dozen? Can any chord, scale, or arpeggio come from the chromatic scale?
Here is the chart from above spelling out the pitches of the dominant color
built on the root G, the 5th degree of the C major scale. The new addition to
the chart here is the other 5 pitches. Example 7a.

arpeggio
1 3 5 7 9 11 13 15
degrees
G dominant
seventh G B D F A C E G
arpeggio pitches
the other 5
Gb Bb Ab C# Eb
pitches

So, any combination of pitches creates a jazz chord? How so? Well thanks
to all of the cool players before us, the dominant color within the jazz
language has been expanded from it's mainly V 7 Ragtime / Dixieland
origins, through the b5 / b9 of the bepop era, into the # 11 polytonal
direction initiated in the late 50's early 60's which continues on today. It's all
about the recreation of a style? Yep. Do the dominant 7th / # 11 colors
create Dixieland jazz? No, not really. Does a vanilla V 7 chord sound out of
place in a polytonal piece? Yep, at least to my ears it does. So, as a player
moves through the color tones, when one is exhausted over time we simply
move onto the next, oftentimes retaining our own cliche ideas as originally
created at that level within the arpeggio, and using them whenever we
choose too? Cool with this process? it's a common denominator for all the
art forms, players oftentimes simply call it "searching." Of course this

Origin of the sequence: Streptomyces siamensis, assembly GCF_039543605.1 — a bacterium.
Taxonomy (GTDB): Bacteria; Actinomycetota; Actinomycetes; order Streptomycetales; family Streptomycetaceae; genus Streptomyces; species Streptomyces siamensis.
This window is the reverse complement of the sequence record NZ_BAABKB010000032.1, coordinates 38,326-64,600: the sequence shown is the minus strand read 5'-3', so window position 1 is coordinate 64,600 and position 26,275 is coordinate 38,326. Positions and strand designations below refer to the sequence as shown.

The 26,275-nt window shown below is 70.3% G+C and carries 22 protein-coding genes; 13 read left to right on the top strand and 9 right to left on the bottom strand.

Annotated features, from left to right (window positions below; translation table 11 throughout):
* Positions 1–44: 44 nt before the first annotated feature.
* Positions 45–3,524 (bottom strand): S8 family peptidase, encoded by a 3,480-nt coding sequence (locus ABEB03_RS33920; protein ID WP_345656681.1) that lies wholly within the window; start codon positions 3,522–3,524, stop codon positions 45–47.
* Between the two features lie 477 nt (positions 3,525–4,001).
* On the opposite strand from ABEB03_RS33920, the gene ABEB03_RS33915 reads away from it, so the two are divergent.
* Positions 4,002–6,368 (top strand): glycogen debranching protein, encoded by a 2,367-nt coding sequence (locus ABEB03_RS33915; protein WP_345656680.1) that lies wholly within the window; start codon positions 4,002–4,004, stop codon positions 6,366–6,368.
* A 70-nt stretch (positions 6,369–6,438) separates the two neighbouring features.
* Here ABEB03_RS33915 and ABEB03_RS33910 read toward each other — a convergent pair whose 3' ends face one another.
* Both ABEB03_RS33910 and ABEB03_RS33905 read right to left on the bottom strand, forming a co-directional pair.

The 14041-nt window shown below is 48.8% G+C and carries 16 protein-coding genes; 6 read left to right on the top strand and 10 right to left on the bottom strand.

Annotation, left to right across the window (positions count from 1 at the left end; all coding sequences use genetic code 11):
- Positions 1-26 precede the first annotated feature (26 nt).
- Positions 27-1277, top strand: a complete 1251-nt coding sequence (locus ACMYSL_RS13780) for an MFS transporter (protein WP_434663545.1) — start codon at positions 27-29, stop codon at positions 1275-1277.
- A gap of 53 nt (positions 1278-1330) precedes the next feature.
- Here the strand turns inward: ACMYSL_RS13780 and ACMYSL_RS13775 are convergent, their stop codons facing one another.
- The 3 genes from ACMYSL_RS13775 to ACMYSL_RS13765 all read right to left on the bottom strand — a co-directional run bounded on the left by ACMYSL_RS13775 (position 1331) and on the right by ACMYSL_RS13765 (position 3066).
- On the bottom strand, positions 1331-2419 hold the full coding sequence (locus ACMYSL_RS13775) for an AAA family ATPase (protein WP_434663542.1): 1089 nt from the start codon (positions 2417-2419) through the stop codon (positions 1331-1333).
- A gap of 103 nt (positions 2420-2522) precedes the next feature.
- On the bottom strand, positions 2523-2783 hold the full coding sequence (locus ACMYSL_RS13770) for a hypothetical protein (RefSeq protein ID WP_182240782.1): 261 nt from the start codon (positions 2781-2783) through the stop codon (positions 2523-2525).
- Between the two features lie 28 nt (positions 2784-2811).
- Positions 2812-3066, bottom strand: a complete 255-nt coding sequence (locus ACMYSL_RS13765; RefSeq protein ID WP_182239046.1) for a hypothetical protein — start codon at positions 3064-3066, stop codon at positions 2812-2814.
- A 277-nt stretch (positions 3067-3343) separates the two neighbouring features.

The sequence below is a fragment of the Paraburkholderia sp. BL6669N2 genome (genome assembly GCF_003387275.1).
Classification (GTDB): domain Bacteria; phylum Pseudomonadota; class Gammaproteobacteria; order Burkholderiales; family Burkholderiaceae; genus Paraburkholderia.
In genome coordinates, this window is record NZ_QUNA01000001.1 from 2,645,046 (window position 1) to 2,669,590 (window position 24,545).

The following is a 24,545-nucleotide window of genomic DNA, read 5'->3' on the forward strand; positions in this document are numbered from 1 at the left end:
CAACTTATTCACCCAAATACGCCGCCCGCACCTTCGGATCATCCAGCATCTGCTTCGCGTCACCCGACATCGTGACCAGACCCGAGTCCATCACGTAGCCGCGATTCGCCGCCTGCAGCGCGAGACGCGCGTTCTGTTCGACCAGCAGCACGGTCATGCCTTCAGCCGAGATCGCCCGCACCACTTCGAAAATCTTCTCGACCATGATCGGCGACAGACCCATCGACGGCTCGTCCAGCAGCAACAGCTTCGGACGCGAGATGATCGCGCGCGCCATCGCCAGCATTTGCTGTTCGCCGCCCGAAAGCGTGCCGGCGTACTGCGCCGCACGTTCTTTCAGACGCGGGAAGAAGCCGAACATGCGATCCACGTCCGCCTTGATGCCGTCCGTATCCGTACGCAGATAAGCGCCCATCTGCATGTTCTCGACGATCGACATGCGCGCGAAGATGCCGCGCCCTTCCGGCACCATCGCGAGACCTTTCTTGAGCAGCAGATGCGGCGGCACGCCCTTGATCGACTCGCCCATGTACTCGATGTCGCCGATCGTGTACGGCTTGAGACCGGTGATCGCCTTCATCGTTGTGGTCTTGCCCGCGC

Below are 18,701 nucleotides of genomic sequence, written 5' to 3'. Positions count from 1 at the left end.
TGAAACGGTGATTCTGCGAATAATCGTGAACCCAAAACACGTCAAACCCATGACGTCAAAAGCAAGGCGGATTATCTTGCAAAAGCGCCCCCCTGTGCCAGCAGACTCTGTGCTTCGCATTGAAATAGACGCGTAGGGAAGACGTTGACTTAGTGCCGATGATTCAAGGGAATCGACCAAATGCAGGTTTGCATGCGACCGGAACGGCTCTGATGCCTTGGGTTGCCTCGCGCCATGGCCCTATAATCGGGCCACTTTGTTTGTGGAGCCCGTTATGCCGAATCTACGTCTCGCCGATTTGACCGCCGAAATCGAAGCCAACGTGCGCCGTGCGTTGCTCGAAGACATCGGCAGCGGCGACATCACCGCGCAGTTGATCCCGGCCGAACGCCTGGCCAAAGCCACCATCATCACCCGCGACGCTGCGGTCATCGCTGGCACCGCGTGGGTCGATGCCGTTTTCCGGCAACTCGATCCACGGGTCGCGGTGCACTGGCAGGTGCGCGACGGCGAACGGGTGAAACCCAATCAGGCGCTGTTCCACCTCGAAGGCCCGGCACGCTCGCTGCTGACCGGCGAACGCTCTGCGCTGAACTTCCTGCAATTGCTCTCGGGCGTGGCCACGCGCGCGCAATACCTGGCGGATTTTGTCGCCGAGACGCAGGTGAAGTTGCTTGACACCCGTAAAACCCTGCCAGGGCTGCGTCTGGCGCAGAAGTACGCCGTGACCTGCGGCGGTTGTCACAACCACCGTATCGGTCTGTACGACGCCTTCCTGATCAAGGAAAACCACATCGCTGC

process of "exhausting" a color oftentimes takes month's or years of
shedding. Needless to say when the new colors evolve, there is a new ton of
joy in the souls of the searchers!
Thinking of the harmony built on the 5th degree, here are a few of the more
common dominant colors generally associated with the Five chord. Placed
in a resolving motion towards various tonics, we perhaps begin to illuminate
the immense variability of the dominant family of chordal colors. Can
anything go anywhere? Or does everything go everywhere? So very cool.
Example 7b.

G7 V 7b5 V 7+5 V 7+5


C maj 7 Gb maj 9 C min 9 C major 7

G9 V 7b9 V 7b9 V 7#9


Gb maj 9 C min 9 C maj 9 C minor 7 6/9
G sus4 G 7#11 G 13 V 7b13
C maj 7 C min 9 C maj 9 C major 7

Can we remix and rematch any of the above colors? Pretty much. Here are a
few of the popular configurations available to the creative artist. Example
7c.

G 7b5b9 V 7#9#5 V 7#11b9 G 13b9


C min 7 C maj 9 C min 9 Db maj 9
The following shapes are headed in the polytonal direction, almost like
chords on top of chords? Well ... Here we'll use letter names to simplify
identification. Example 8.

F triad / G F maj 7 / G A triad / G G triad / F


C maj C ma 9 C major C min 11

The dominant ninth chord is the ultimate funk and blues chord. The
polytonal chords are a bit modern and less tonally directed. The altered
chords are bopish in the major tonality and their darker colors work very
well in the minor tonality. All a matter of knowing the resource and
exploring, coming up with something new and cool and experimenting with
it in existing tunes, forms, formats etc. Here are some additional concepts
involving chord type and dominant harmony.

chord voicings
chord inversions
voice leading
chord substitution
tritone substitution
2 / 5 / 1 cadential ideas
modulation

Review: Of the three different chord types, the dominant chord is the most
manipulated. The number of different non diatonic alterations is limited
only by our own imaginations. Again, the key element which initially
creates the dominant colors is the tritone hue. With this tritone interval
somewhere within the chord structure, really anything goes in regards to
creating different voicings, inversions, modulation, tonal direction etc.

Each of us must work for our own improvement, and at the


same time share a general responsibility for all humanity.
Marie Curie